“Why would we make them when we can just buy them?” my mom countered.

Stan’s motto has always been the opposite; never buy what you can make. Since then, he’s fashioned everything from our wedding rings to Halloween costumes, bunk beds, chairs, boats, pottery wheels and honey extractors. Even our children’s mouths haven’t escaped him as he’s attempted his own in-house dental work. In fact, nothing seems too overwhelming to tackle.025

I call my 12-year-old daughter outside. “Here, take the camera, we need a picture!” I demand when she opens the screen door, still in pyjamas.

“Huh?”

“Just do it. It’s for an important project,” I say, grinning and yanking off Stan’s over-sized plaid jacket to expose my better-fitting shell underneath.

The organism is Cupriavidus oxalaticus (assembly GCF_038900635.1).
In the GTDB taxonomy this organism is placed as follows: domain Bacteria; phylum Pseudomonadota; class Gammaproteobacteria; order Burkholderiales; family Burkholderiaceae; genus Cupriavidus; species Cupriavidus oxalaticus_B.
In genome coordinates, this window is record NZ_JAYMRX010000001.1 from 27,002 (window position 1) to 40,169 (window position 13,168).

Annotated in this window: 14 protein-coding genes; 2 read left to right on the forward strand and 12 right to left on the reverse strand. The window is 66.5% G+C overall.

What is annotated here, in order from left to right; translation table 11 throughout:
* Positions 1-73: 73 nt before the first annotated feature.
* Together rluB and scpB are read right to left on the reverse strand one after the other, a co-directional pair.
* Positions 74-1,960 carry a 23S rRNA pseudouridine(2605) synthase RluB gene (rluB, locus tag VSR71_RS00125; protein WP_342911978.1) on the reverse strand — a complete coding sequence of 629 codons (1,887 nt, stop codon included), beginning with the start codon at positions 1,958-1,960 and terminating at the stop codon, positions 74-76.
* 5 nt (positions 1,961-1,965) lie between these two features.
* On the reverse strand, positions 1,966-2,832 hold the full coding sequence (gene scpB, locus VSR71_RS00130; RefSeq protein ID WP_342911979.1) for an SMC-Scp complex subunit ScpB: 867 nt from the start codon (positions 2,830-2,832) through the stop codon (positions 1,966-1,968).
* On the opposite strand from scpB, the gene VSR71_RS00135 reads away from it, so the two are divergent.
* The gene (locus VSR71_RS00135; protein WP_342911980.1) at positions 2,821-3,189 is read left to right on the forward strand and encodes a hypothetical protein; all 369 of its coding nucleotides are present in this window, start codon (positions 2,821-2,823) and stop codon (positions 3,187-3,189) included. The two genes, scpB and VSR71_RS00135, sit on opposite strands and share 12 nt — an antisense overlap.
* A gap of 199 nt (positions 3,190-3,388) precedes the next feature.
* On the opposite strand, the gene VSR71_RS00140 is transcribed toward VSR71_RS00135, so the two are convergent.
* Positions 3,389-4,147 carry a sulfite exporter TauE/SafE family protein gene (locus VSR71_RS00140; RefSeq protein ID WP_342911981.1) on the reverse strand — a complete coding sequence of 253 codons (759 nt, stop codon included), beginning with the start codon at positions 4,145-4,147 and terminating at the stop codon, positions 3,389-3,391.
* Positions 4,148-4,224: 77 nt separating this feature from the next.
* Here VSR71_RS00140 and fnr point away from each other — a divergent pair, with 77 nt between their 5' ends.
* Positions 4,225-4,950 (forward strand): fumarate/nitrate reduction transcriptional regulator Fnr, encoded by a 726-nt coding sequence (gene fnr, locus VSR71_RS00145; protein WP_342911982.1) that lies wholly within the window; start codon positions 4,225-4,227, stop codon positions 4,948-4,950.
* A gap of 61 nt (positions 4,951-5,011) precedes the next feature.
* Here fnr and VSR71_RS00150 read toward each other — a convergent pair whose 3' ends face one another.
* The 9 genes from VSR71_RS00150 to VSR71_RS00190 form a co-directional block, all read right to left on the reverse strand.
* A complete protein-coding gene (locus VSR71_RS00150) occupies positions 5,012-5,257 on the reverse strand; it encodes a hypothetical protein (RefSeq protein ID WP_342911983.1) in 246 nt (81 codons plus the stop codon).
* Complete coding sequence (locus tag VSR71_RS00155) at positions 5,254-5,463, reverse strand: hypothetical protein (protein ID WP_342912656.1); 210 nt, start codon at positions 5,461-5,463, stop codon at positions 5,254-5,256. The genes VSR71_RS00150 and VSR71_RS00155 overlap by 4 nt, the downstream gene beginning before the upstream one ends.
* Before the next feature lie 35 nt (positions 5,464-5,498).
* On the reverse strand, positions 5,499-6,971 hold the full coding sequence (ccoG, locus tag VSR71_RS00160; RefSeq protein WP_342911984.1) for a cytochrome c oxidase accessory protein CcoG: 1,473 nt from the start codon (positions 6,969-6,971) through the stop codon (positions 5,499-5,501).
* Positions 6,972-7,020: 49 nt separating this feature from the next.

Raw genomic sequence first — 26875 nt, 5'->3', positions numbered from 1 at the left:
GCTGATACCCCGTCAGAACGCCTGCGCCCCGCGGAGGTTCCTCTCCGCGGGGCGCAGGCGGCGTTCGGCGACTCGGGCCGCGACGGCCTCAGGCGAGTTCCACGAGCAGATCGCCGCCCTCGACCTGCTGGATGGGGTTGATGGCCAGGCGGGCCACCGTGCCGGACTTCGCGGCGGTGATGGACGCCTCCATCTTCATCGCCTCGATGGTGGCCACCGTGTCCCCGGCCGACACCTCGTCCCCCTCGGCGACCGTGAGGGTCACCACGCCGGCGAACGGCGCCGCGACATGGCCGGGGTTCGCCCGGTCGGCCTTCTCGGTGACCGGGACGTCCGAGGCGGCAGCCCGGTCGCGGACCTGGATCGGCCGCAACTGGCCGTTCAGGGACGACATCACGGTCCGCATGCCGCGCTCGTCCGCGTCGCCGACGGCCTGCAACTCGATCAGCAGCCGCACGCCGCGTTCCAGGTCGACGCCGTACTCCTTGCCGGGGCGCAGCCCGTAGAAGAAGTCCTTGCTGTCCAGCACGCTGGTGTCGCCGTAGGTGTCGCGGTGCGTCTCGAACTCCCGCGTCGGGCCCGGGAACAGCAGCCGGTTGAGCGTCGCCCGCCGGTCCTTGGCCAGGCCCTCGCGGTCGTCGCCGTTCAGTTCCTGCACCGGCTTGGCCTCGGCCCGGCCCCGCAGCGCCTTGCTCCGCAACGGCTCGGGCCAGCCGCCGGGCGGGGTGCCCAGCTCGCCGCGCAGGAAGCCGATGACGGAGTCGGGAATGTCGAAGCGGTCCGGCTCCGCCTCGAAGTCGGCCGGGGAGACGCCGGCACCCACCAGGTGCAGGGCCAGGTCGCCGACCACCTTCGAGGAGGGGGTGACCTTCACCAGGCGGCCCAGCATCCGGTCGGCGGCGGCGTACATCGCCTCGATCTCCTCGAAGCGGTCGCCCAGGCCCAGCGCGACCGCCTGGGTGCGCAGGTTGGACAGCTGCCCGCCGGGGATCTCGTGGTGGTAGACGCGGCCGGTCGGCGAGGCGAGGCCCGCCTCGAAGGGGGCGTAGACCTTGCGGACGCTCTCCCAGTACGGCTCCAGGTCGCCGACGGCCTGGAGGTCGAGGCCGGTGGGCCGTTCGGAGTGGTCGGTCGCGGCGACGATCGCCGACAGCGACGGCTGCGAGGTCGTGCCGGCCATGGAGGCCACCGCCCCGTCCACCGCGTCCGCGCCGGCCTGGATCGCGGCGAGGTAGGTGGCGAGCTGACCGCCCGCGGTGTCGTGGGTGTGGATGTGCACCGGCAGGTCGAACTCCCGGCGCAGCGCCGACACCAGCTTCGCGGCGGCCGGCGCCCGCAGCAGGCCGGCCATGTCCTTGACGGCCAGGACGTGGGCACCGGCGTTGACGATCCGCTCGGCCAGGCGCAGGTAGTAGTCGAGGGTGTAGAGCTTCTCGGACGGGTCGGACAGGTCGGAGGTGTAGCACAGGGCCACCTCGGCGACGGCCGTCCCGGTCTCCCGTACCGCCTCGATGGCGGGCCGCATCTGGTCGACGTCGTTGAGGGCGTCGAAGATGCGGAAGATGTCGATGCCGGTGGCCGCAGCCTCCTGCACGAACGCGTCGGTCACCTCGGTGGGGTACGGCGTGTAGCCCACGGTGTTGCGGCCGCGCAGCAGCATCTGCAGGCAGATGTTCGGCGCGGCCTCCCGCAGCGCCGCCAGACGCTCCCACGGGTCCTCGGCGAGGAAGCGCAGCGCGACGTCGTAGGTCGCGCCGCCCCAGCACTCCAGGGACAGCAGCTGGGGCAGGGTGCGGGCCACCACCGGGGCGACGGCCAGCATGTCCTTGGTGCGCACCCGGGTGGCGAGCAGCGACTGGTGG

“Maybe you should pick the black grape skins out of your teeth too,” Stan suggests while I pluck off his toque.

Days later I google Susan O’Brien, the VP of Marketing at Canadian Tire. How can I convince her they need high-quality literary content to leverage their branding campaign? Will she be moved by the fact my readers are sitting on pins and needles waiting for her reaction? Could the stories turn into a series with a name like “The Bucket People”? Which publishing platform would work best? And who will do the social media promotion?

Before the details bog me down and squash inspiration I decide to start writing. I close my lap top and reach for a pencil and paper, which is how all my stories begin.

As for the grape juice, it’s better than last year’s, just a little grassy from grinding the seeds. We forgot to take it to my mom’s for Thanksgiving dinner; no one was too disappointed.